As spring starts in earnest you will start to see large, fluffy bees bombing around your gardens. You might hear them first as they resemble low flying helicopters as they navigate their way around foraging for food and surveying for a suitable nest site.

Keep a look out and see if you can identify them. The great thing about Queen bumblebees is that they are the easier caste to identify. Have a good look at their bottoms. The white-tailed bumblebee (Bombus lucorum agg) unsurprisingly has a white bum.

The White-tailed bumblebee, like the Buff-tailed (Bombus terrestris) are also early
emerging, large bees. With white tails and more lemony yellow bands on the thorax, it is another common garden bumblebee and one that you will find feeding on your garden plants.

Once the workers start to emerge identification becomes trickier because White-Tailed workers and Buff-Tailed workers can have white bottoms.

And, just when you think you’ve mastered the art of spotting the White-Tailed Queens you find out that actually there are three subspecies that make up the White-Tailed Bumblebee populations. You can’t tell them apart without DNA sequencing, so we have to scientifically refer to them as Bombus lucorum agg. The agg means aggregate.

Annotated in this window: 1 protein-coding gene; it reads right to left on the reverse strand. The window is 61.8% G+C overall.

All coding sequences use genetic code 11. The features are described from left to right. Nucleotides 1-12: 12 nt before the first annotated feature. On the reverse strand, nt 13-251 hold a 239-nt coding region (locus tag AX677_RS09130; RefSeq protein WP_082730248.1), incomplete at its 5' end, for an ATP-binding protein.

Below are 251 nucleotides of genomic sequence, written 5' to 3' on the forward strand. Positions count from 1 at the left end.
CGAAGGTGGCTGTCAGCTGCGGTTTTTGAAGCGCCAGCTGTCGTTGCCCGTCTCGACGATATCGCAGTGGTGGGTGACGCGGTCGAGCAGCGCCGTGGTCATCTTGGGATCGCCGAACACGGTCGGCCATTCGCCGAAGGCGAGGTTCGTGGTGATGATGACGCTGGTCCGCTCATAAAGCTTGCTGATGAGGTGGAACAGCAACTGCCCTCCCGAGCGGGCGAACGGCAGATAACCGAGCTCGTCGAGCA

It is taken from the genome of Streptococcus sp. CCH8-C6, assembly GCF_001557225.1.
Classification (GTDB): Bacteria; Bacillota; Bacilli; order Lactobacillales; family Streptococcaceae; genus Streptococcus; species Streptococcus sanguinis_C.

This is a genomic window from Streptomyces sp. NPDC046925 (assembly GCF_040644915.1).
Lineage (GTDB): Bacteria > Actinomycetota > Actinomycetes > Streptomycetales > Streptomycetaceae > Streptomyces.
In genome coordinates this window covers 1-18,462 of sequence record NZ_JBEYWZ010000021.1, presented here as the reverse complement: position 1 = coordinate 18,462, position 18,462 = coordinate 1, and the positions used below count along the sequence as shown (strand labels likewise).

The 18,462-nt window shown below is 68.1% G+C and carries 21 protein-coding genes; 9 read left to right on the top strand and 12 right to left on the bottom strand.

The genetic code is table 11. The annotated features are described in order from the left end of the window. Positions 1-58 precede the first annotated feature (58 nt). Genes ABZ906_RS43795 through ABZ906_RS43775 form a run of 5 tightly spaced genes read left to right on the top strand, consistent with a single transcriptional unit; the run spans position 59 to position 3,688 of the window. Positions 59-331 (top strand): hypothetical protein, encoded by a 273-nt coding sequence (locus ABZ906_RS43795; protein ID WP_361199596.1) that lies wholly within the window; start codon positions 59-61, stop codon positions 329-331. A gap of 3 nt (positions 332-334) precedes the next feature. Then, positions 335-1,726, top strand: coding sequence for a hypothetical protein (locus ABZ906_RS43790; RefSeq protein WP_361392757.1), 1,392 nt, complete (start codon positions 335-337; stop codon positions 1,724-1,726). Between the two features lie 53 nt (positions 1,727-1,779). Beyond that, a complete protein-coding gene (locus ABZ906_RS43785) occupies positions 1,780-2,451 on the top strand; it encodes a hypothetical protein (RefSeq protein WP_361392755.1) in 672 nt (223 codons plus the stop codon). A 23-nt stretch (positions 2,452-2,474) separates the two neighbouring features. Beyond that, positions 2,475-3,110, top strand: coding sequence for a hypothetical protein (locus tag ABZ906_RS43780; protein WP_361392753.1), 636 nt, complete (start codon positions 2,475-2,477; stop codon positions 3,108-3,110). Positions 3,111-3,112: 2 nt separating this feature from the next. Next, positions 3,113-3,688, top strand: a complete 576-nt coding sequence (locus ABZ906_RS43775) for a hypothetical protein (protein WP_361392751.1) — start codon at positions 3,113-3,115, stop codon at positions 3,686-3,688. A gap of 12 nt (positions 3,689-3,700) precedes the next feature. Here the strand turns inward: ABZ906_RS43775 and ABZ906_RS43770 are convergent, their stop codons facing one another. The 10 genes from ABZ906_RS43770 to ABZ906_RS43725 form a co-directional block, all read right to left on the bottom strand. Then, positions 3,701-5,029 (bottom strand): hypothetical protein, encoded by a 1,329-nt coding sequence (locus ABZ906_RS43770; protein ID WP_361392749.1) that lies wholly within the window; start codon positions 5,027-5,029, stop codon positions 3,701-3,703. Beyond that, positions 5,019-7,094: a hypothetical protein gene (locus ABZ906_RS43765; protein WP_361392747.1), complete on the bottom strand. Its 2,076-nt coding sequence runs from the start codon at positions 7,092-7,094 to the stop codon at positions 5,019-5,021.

The White-Tailed bumblebee is another short-tongued species favouring flowers with accessible nectar and pollen. They are also nectar robbers and will bite holes in the base of flowers such as comfrey, salvias and other longer tubular flowers and soak up nectar through these holes, because their tongues are too short to actually reach the nectar. It’s a very clever adaptation and doesn’t seem to affect the efficacy of pollination of the plants in general. These bees also nest in old rodent nests, such as mouse and vole holes.

Look out for the White-tailed queen bees in early spring feeding on flowers or zigzagging low over the ground surveying for suitable nest sites.

How to help

The queens of this species are too big and too heavy to delicately cling to small flowers, and need strong stemmed flowers with easy access to nectar and pollen, or landing pads where they can descend and feed safely on flowers that will support their weight, such as knapweeds and thistles.
Let the lawn grow longer and allow the daisies and clover to flower.
Leave a section of the lawn to flower and plant more wildflowers into this area using special native wildflower plug plants.

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